Marion County Prosecutor’s “New” Marijuana Policy

Ryan Mears is the recently elected Marion County Prosecutor and takes over for Terry Curry, who held the position since 2011. Prior to being elected as prosecutor, Mr. Mears instituted a new policy regarding “simple” marijuana possession in Marion County. The Marion County Prosecutor’s Office is exercising its discretion to not prosecute marijuana possession for an amount less than one ounce (or 28.35 grams). According to Mr. Mears, the Marion County Prosecutor was already dropping over 80% of simple marijuana possession cases. Possession of marijuana in Indiana is generally a Class B Misdemeanor, but can be enhanced to a Class A Misdemeanor or a Level 6 Felony depending on prior convictions for drug offenses and whether the amount is more than 30 grams. Class B Misdemeanors can carry a sentence up to 180 days imprisonment and a $1,000 fine.

This new policy is a pretty major and progressive step for Indiana, and it is certainly interesting how this change occurred. The change did not come about by the voters, but by prosecutorial discretion. If you have ever wondered how much power prosecutors have, Mr. Mears’ decision is Exhibit A. There are two stages to criminal procedure: the police (investigation and arrest) and the prosecutor (adjudication). Police actions can be totally negated by a prosecutor deciding not to pursue a case. This new marijuana policy in Marion County reflects the national trend. Recreational use of marijuana has been legalized in 11 states, including Indiana neighbors Michigan and Illinois, and medical marijuana has been legalized in 33 states, including Indiana neighbor Ohio. Since Marion County includes Indianapolis, the capital of Indiana, and is the most populated county in Indiana, this new marijuana policy could affect Indiana law in the future and be a sign of things to come.

I think this is the right move and, hopefully, will help move Indiana towards total legalization of marijuana. Mr. Mears stated that he wanted to focus more on violent crime and eliminate the negative effects that marijuana arrests and prosecutions have had on minorities, which are pretty darn good reasons. The US has the highest number of incarcerated people in the world at almost 2.2 million, and a disproportionate number of US incarcerated people are black and Hispanic. Decriminalizing marijuana would have a positive effect on the sheer amount of incarcerated people in the US and make the criminal justice system more fair and just towards minorities. I would argue that there are legal drugs, such as cigarettes and alcohol, that are more dangerous to society than marijuana. I have seen the terrible effects that hard drugs like opiates and meth can have on people. While I would not encourage people to use drugs, I honestly would encourage people who use heroin or meth to use marijuana instead. Marijuana is not addictive and it cannot kill you.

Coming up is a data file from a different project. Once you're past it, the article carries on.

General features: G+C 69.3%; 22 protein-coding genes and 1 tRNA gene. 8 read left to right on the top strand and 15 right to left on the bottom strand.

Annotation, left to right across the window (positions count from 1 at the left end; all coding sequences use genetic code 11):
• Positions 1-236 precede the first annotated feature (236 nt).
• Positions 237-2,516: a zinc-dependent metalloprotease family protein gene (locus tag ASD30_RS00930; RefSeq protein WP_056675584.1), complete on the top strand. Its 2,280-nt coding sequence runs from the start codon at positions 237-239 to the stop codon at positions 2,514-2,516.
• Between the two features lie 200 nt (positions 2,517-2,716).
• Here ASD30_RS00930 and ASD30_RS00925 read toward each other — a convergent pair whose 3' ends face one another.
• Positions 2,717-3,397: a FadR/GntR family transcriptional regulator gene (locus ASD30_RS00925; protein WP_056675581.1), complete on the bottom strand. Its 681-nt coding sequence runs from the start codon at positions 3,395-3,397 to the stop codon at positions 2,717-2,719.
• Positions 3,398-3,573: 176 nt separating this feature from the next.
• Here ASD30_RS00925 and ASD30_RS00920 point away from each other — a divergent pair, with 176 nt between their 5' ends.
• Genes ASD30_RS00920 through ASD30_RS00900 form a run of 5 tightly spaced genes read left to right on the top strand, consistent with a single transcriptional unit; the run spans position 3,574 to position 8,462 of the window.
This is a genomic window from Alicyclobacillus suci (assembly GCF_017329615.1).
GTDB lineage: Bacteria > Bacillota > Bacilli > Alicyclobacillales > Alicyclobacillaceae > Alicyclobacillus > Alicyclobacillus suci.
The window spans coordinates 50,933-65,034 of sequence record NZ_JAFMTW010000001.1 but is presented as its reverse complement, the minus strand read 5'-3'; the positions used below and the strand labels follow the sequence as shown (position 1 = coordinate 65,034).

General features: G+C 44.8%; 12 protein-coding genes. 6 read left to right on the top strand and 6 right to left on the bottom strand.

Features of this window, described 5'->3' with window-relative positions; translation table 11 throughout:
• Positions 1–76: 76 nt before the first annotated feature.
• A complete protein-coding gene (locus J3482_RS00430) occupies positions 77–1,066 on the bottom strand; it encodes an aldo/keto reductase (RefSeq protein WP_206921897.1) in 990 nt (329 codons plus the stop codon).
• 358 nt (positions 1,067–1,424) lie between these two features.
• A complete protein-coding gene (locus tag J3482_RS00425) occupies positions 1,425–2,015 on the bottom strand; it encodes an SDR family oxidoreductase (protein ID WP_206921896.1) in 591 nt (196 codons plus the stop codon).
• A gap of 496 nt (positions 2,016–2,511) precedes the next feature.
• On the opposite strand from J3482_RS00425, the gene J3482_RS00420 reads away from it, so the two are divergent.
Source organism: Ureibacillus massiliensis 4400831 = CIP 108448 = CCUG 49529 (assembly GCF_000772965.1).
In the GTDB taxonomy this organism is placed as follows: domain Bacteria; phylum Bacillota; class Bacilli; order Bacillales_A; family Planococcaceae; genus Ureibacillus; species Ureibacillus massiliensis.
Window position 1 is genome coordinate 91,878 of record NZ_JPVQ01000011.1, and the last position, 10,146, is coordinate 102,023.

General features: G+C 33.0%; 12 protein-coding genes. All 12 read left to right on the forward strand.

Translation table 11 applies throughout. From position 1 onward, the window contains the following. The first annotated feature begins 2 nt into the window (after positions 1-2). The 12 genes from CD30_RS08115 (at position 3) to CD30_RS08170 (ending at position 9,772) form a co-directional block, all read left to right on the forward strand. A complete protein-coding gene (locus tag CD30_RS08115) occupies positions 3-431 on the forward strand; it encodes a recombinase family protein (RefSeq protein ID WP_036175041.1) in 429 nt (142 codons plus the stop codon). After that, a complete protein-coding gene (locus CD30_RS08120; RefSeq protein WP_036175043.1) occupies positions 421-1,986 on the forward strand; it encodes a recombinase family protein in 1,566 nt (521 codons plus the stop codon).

Legalizing marijuana will have a positive effect on the 4th Amendment rights of people. The 4th Amendment gives people the right against unreasonable searches and seizures to their persons and property, and searches and seizures generally require a warrant supported by probable cause. However, exceptions to the 4th Amendment exist. Police officers often times use the smell of marijuana as an exception to the 4th Amendment to search people, vehicles, etc. following an initial stop. A good number of arrests come from the fruits of these resulting searches. If marijuana was legalized, even just medical, police officers would not be able to use the smell of marijuana as an exception to the 4th Amendment to search people and property. As stated above, too many people are being arrested and incarcerated in the U.S. The legalization of marijuana would have a positive effect on reducing the number of persons in the criminal justice system by eliminating the marijuana smell exception to search.

Finally, Indiana is a farm state. Marijuana can be grown in Indiana. I read an article not too long ago in the Indy Star that stated Indiana is the sweet spot for growing hemp, and marijuana is pretty darn similar to hemp. Farmers, business people, etc. could make a ton of money off of marijuana, which would create a ton of tax revenue for the state. Sounds pretty good to me. There are certainly areas in Indiana that have been hit hard by the loss of manufacturing jobs. Marijuana is something that could create jobs in Indiana.

I applaud the recent marijuana policy of the Marion County Prosecutor’s Office, and we will see what effect it has on Indiana law regarding marijuana in the future.


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